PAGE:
Social Networks and Government

What are Social Networks?

Social networking sites are platforms that connect people and allow them to engage.

The most popular sites, such as Facebook and MySpace, also have groups and listing features, which allow targeted organization of dialogue and sharing. Members can share comments, links, photos, videos, and more. A professional networking site, LinkedIn, offers sections for jobs, recommendations, and questions.

Social networking sites make it easy for members to connect with others who have similar interests or affiliations, and establish contact networks. Many tools such as photo-sharing (e.g., Instagram) or location-based services (e.g., FourSquare) now incorporate social networking features.

Government Use of Social Networks

Social networking sites can help your agency promote government information and services. Many government agencies now use tools like Facebook to bring people together around their agency's work and information. Social networks expand the government's outreach capabilities and improve our ability to interact with and serve the public.

Agencies use social networking sites such as LinkedIn to advertise jobs, or answer questions about job postings they've listed on the federal government's official jobs site

Interagency and intergovernmental social networking sites can promote cooperation across government. Internal social networking sites can establish connections across traditionally stovepiped and geographically dispersed organizations. Employees could form groups on social networking sites to overcome stovepipes within organizations.

Examples of Government Social Networks

GSA's Center for Excellence in Digital Government maintains a Twitter account that shares up–to–the–minute new media guidance, training opportunities and best practices.

The EPA's Facebook page gives the agency a venue to provide updates, share photos, videos, and job listings, and engage the public in discussions.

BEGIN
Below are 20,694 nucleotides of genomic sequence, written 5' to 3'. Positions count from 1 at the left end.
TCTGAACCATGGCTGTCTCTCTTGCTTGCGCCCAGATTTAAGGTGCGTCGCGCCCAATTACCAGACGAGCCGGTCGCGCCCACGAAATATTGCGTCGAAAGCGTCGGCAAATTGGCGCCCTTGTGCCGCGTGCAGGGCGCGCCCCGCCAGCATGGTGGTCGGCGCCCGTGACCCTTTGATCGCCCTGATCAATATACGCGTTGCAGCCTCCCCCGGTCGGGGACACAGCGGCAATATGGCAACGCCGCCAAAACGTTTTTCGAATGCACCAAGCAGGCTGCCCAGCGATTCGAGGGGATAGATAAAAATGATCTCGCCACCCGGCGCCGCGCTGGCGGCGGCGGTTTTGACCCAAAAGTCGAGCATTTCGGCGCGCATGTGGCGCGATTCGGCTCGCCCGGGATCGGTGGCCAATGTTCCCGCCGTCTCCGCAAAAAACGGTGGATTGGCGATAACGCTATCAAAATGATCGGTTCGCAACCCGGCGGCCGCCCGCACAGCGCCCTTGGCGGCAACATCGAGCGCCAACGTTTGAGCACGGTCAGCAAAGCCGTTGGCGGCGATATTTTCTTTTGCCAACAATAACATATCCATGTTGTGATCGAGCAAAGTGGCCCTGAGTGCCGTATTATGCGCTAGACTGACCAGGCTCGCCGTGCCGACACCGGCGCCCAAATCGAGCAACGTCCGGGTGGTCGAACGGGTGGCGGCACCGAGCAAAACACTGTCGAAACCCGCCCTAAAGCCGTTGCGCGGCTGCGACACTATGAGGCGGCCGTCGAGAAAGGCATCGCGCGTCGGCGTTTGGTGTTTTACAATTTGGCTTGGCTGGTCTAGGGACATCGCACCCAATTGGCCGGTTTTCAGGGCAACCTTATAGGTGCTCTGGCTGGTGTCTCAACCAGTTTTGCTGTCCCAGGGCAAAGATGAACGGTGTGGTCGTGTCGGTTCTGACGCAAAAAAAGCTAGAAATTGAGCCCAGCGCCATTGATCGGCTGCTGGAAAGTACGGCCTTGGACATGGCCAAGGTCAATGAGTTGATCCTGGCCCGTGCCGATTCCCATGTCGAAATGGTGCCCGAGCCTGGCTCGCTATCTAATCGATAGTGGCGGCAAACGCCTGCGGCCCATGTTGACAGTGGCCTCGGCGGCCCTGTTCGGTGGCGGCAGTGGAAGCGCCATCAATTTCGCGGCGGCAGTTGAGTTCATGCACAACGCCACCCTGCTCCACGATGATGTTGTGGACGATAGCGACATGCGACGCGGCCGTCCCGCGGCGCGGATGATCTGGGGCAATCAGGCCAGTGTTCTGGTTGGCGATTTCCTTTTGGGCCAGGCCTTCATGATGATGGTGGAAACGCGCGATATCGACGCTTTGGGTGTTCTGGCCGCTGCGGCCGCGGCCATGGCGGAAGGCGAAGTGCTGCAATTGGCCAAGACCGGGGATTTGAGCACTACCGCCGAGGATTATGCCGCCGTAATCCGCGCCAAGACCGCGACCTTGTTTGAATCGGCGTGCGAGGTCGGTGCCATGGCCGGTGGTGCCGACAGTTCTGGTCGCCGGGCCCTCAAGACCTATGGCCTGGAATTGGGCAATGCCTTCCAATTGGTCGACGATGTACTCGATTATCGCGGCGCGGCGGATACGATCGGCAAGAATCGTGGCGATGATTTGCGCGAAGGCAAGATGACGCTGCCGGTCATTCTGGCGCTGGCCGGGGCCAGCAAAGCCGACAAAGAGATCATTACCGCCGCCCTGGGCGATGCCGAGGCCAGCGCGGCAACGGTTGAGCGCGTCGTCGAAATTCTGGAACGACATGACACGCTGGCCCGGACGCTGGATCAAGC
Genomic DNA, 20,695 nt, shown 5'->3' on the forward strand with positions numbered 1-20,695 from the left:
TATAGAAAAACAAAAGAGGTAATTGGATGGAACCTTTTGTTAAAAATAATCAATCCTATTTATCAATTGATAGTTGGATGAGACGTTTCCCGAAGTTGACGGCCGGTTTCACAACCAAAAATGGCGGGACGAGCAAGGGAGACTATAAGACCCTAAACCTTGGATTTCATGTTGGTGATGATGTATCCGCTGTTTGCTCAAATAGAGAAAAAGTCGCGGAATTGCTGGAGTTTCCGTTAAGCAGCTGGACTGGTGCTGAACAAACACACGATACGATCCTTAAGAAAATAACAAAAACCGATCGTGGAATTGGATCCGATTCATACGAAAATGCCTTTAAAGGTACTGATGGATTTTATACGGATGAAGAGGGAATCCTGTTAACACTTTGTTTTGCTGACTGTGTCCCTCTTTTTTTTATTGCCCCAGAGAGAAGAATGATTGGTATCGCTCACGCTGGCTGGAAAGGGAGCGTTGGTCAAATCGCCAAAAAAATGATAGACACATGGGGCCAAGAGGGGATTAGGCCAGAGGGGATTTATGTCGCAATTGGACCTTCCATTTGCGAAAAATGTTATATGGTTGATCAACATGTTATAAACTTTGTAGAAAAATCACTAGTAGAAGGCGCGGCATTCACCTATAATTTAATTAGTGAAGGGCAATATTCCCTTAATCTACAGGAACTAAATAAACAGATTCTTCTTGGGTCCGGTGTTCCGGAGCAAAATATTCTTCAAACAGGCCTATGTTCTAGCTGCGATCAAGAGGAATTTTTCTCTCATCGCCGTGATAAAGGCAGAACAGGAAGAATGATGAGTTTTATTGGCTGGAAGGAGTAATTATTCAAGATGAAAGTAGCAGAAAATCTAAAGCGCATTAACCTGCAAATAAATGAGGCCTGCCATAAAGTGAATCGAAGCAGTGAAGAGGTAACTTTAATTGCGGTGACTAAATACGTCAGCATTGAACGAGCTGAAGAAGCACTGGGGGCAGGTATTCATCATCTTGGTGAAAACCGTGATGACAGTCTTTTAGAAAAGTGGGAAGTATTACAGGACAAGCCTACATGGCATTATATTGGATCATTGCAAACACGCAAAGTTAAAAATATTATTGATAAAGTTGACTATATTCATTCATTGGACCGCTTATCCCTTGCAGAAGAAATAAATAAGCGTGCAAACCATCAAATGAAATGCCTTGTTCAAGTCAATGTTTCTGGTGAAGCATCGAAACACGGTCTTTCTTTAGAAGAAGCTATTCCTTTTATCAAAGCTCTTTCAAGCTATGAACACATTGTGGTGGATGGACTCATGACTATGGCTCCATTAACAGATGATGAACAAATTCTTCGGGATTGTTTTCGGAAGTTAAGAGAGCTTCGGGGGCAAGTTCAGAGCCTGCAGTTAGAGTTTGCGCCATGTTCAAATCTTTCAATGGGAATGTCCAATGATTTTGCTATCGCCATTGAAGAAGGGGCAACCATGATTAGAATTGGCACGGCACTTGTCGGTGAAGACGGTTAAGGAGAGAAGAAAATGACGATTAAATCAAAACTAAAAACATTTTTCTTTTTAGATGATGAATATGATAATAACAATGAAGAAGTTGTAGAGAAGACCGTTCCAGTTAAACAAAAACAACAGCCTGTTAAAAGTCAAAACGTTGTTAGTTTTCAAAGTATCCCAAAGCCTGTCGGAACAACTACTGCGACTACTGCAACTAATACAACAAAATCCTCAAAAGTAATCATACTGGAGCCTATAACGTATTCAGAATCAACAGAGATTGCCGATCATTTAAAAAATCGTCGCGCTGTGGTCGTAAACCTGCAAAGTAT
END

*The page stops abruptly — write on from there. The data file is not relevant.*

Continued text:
The USAgov Facebook page launched in March 2008, delivering RSS feeds, videos, photos, and news and tips about government service.

The Library of Congress' Photostream in Flickr is a good example of posting the government's public domain photos on a social networking site where the public can comment on the photos.

Government Issues

Before you create a new social networking account for your agency, learn about federal-compatible Terms of Service (TOS) agreements and coordinate with the broader social networking efforts already happening at your agency. The public is better-served when agencies establish a few (or one) central, official, authoritative site/account, instead of many niche pages or accounts.

Some agencies have blocked use of social networking sites from government workplaces, citing concerns of proper use, bandwidth, and security. An agency–wide ban, without waivers, prevents web managers, communications professionals, and others in the organizations from using these tools to market programs and achieve the agency's mission. Contact your agency Web Director, New Media Director, or CIO, if you have questions or concerns about the use of social networking tools at your agency.

There is nothing to prevent government employees from participating on social networking sites as individuals, but you should clearly separate personal and work-related activities in the social networking arena.

Additional Resources on Social Networks


Content Lead: Justin Herman
Page Reviewed/Updated: April 19, 2013

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